By Johan Elverskog

ISBN-10: 0812242378

ISBN-13: 9780812242379

In the modern global the assembly of Buddhism and Islam is most of the time imagined as one in all violent war of words. certainly, the Taliban's destruction of the Bamiyan Buddhas in 2001 appeared not just to reenact the notorious Muslim destruction of Nalanda monastery within the 13th century but in addition to reaffirm the stereotypes of Buddhism as a calm, rational philosophy and Islam as an inherently violent and irrational faith. but when Buddhist-Muslim historical past was once easily repeated circumstances of Muslim militants attacking representations of the Buddha, how had the Bamiyan Buddha statues survived 13 hundred years of Muslim rule?

Buddhism and Islam at the Silk Road demonstrates that the heritage of Buddhist-Muslim interplay is far richer and extra advanced than many suppose. This groundbreaking e-book covers internal Asia from the 8th century in the course of the Mongol empire and to the top of the Qing dynasty within the overdue 19th century. by way of exploring the conferences among Buddhists and Muslims alongside the Silk street from Iran to China over greater than a millennium, Johan Elverskog unearths that this lengthy stumble upon was once really one among profound cross-cultural alternate within which non secular traditions weren't in simple terms enriched yet reworked in lots of ways.

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Desk of Contents
Editor's Introduction
1. The BuddhaÕs traditional and supreme Tooth
Ð John Buescher
2. Ask a Farmer: final research and Conventional
Existence in Tsong kha pa's Lam rim chen mo
Ð man Newland
3. portray the objective: at the id of the
Object of Negation (dgag bya) Ð Donald S. Lopez, Jr.
4. slicing the Roots of advantage: Tsong kha pa on the
Results of Anger Ð Daniel Cozort
5. Ethics because the foundation of a Tantric culture: Tsong kha pa
and the Founding of the dGe lugs Order in Tibet
Ð Elizabeth Napper
6. Bon rDzogs chen on Authenticity (pramÝna, tshad ma):
Prose and Poetry at the direction Ð Anne Carolyn Klein
7. The dGe ldanÐbKaÕ brgyud culture of MahÝmudrÝ:
How a lot dGe ldan? How a lot bKaÕ brgyud?
Ð Roger R. Jackson
8. Demons at the mom: Objections to the Perfect
Wisdom Sñtras in Tibet Ð Gareth Sparham
9. Gung thang and Sa bzang Ma ti Paû chen on the
Meaning of ÒFoundational ConsciousnessÓ
(Ýlaya, kun gzhi) Ð Joe Bransford Wilson
10. Authorship and Literary creation in
Classical Buddhist Tibet Ð JosŽ Ignacio Cabez—n
11. Altruism and Adversity: views from Psychoanalytic
Object relatives conception Ð Harvey B. Aronson
12. Drawing the metal Bow: A Bibliographic Appreciation
of the Literary Legacy of Paul Jeffrey Hopkins
and His software on the college of Virginia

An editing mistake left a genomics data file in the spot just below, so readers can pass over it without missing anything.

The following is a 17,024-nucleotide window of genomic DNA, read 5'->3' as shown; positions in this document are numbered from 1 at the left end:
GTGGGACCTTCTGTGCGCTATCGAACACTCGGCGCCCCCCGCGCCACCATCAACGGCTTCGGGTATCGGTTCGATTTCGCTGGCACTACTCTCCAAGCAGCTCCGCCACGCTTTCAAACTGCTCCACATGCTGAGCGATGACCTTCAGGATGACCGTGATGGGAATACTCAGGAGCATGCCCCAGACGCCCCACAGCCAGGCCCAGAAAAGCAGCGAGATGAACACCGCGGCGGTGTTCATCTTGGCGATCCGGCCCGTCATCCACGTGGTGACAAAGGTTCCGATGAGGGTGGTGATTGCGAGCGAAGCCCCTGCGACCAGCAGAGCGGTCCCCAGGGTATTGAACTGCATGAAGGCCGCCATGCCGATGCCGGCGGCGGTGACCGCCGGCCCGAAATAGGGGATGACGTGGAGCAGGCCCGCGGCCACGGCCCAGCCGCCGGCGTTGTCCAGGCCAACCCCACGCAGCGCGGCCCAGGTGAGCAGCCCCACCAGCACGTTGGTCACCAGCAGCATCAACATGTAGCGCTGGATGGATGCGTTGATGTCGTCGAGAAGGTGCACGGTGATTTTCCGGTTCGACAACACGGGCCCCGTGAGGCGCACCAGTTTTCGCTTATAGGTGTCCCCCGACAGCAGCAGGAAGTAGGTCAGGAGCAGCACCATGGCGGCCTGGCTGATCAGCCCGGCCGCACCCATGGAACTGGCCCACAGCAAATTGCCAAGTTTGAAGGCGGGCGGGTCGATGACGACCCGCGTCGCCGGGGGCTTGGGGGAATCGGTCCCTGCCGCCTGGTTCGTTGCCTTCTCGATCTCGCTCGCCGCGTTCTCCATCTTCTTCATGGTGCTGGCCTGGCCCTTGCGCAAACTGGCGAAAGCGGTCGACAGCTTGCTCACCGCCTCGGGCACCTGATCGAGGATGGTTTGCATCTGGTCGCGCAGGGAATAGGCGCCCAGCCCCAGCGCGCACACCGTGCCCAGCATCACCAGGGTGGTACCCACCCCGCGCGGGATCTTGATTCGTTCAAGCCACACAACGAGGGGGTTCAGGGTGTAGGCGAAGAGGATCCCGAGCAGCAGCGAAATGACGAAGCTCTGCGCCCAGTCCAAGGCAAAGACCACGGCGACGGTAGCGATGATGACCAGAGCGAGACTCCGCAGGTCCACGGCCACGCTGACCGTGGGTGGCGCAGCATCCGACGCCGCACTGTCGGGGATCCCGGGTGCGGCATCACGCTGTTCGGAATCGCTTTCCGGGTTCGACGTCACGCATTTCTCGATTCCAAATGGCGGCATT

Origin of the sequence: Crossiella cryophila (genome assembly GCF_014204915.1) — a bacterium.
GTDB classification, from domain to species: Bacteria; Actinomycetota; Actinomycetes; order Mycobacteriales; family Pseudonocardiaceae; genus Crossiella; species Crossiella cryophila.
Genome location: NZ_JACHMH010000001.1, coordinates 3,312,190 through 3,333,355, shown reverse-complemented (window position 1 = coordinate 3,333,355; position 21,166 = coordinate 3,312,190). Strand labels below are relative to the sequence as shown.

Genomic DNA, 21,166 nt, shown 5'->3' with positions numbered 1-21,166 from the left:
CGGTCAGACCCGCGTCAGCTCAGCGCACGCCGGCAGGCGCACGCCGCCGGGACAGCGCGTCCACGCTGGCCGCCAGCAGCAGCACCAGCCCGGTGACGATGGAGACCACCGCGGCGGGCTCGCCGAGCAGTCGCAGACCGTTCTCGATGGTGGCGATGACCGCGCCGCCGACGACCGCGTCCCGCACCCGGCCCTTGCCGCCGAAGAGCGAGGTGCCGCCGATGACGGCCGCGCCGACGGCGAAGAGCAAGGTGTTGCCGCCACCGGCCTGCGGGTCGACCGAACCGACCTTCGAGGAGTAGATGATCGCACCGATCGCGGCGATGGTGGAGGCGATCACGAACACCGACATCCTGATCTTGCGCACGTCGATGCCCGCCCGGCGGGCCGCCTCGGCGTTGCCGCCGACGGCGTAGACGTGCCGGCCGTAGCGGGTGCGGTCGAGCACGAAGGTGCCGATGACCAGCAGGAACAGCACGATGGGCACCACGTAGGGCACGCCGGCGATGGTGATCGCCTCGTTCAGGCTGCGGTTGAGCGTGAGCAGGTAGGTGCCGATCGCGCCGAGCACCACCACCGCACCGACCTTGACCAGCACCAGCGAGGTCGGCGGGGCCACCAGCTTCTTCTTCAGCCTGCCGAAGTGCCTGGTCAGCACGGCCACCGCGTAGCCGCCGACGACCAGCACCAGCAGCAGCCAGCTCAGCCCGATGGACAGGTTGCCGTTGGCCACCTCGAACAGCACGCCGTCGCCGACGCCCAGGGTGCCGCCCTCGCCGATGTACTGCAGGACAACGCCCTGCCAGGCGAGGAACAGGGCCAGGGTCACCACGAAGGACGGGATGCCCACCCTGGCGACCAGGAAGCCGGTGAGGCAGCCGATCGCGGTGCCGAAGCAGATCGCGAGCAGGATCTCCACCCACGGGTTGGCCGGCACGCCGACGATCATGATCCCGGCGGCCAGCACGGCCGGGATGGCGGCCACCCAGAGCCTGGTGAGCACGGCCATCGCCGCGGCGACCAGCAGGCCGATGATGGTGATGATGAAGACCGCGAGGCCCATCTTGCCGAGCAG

Ð Paul G. Hackett
Contributors 327

Extra info for Buddhism and Islam on the Silk Road

Example text

135 When thinking about this development, however, one can begin with the case of the Buddhists who fled the Muslim conquest seeking refuge in India. Those who fled to the Rastrakuta domains would no doubt have been surprised to learn that the Dharma would survive two centuries longer under Muslim rule than in the domains of their own Hindu overlords. 136 Of course, the main reason for this policy was presumably that the Muslims recognized the central role the Buddhists played in the local economy.

34 Chapter One In spite of these disputes, however, certain key principles were never challenged within the early Buddhist schools. 72 The date of its origin is placed anywhere from the first century b . c . e . to the fifth century c . e . Some claim it arose in India’s northwest and others the southeast. 74 Even so, what is known is that Mahayana thinkers turned the teachings of the Nikaya schools on their head. They did this by taking the Buddha’s central idea of no-self and extrapolating it to the point where everything was taken to lack a permanent, inherent reality.

As noted above, the primary reason was economic. A secondary rea­ son was to hunt down heretics. Either way, however, it is vital to recognize that Muslims did not go there to spread the faith because in this early period only Arabs could be Muslim. The question of non-Arab converts, the so-called mawâli, was in fact a central problem for early Islam and played a key role in the internecine violence that plagued the formation of the early Muslim community. Thus the Arabs who marched into northwest India were not necessarily seeking to convert the Buddhists from their mis­ guided ways.

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Buddhism and Islam on the Silk Road by Johan Elverskog


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